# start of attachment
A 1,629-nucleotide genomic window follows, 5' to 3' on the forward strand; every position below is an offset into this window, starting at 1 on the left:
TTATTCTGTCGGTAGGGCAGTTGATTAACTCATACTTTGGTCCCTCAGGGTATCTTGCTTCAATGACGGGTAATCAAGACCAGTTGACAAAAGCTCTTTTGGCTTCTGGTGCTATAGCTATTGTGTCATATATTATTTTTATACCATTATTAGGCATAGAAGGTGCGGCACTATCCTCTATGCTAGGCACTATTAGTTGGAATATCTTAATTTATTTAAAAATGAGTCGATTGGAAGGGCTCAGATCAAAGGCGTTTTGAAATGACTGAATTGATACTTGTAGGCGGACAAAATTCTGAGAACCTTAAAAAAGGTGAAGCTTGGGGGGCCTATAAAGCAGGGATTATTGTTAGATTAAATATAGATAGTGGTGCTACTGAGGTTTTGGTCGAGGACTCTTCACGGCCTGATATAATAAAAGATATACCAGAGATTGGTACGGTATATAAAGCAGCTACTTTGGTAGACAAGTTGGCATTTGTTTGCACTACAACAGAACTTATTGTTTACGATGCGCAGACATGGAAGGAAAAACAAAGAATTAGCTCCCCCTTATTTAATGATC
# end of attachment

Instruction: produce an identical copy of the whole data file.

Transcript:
A 1,629-nucleotide genomic window follows, 5' to 3' on the forward strand; every position below is an offset into this window, starting at 1 on the left:
TTATTCTGTCGGTAGGGCAGTTGATTAACTCATACTTTGGTCCCTCAGGGTATCTTGCTTCAATGACGGGTAATCAAGACCAGTTGACAAAAGCTCTTTTGGCTTCTGGTGCTATAGCTATTGTGTCATATATTATTTTTATACCATTATTAGGCATAGAAGGTGCGGCACTATCCTCTATGCTAGGCACTATTAGTTGGAATATCTTAATTTATTTAAAAATGAGTCGATTGGAAGGGCTCAGATCAAAGGCGTTTTGAAATGACTGAATTGATACTTGTAGGCGGACAAAATTCTGAGAACCTTAAAAAAGGTGAAGCTTGGGGGGCCTATAAAGCAGGGATTATTGTTAGATTAAATATAGATAGTGGTGCTACTGAGGTTTTGGTCGAGGACTCTTCACGGCCTGATATAATAAAAGATATACCAGAGATTGGTACGGTATATAAAGCAGCTACTTTGGTAGACAAGTTGGCATTTGTTTGCACTACAACAGAACTTATTGTTTACGATGCGCAGACATGGAAGGAAAAACAAAGAATTAGCTCCCCCTTATTTAATGATC